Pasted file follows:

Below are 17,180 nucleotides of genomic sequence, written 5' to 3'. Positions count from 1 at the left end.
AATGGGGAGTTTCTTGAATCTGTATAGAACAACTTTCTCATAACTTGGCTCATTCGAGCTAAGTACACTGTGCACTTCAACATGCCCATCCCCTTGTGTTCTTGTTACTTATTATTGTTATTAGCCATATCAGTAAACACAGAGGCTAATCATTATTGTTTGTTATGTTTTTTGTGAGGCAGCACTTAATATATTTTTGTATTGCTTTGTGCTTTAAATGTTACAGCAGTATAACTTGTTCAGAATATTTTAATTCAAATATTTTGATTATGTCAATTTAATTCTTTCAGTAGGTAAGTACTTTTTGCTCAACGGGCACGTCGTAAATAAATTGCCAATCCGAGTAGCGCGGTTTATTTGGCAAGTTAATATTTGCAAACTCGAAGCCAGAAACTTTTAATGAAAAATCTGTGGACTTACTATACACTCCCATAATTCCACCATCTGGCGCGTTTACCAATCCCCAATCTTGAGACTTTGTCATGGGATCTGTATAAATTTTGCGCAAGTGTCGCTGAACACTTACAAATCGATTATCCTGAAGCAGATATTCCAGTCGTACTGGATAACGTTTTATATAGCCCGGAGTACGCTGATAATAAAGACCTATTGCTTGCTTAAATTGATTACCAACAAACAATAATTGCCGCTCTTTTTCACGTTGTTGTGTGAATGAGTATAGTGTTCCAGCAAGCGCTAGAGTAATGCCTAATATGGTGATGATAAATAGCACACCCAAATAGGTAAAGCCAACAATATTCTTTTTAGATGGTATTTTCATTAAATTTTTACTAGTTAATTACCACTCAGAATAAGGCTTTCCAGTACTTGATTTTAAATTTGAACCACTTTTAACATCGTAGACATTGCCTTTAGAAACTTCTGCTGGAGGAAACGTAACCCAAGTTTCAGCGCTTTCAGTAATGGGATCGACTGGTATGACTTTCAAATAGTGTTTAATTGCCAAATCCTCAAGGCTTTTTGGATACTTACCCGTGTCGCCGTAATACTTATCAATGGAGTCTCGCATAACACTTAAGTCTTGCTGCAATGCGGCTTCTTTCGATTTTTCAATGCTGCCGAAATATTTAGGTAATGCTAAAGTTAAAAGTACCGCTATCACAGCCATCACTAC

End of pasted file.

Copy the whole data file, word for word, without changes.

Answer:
Below are 17,180 nucleotides of genomic sequence, written 5' to 3'. Positions count from 1 at the left end.
AATGGGGAGTTTCTTGAATCTGTATAGAACAACTTTCTCATAACTTGGCTCATTCGAGCTAAGTACACTGTGCACTTCAACATGCCCATCCCCTTGTGTTCTTGTTACTTATTATTGTTATTAGCCATATCAGTAAACACAGAGGCTAATCATTATTGTTTGTTATGTTTTTTGTGAGGCAGCACTTAATATATTTTTGTATTGCTTTGTGCTTTAAATGTTACAGCAGTATAACTTGTTCAGAATATTTTAATTCAAATATTTTGATTATGTCAATTTAATTCTTTCAGTAGGTAAGTACTTTTTGCTCAACGGGCACGTCGTAAATAAATTGCCAATCCGAGTAGCGCGGTTTATTTGGCAAGTTAATATTTGCAAACTCGAAGCCAGAAACTTTTAATGAAAAATCTGTGGACTTACTATACACTCCCATAATTCCACCATCTGGCGCGTTTACCAATCCCCAATCTTGAGACTTTGTCATGGGATCTGTATAAATTTTGCGCAAGTGTCGCTGAACACTTACAAATCGATTATCCTGAAGCAGATATTCCAGTCGTACTGGATAACGTTTTATATAGCCCGGAGTACGCTGATAATAAAGACCTATTGCTTGCTTAAATTGATTACCAACAAACAATAATTGCCGCTCTTTTTCACGTTGTTGTGTGAATGAGTATAGTGTTCCAGCAAGCGCTAGAGTAATGCCTAATATGGTGATGATAAATAGCACACCCAAATAGGTAAAGCCAACAATATTCTTTTTAGATGGTATTTTCATTAAATTTTTACTAGTTAATTACCACTCAGAATAAGGCTTTCCAGTACTTGATTTTAAATTTGAACCACTTTTAACATCGTAGACATTGCCTTTAGAAACTTCTGCTGGAGGAAACGTAACCCAAGTTTCAGCGCTTTCAGTAATGGGATCGACTGGTATGACTTTCAAATAGTGTTTAATTGCCAAATCCTCAAGGCTTTTTGGATACTTACCCGTGTCGCCGTAATACTTATCAATGGAGTCTCGCATAACACTTAAGTCTTGCTGCAATGCGGCTTCTTTCGATTTTTCAATGCTGCCGAAATATTTAGGTAATGCTAAAGTTAAAAGTACCGCTATCACAGCCATCACTAC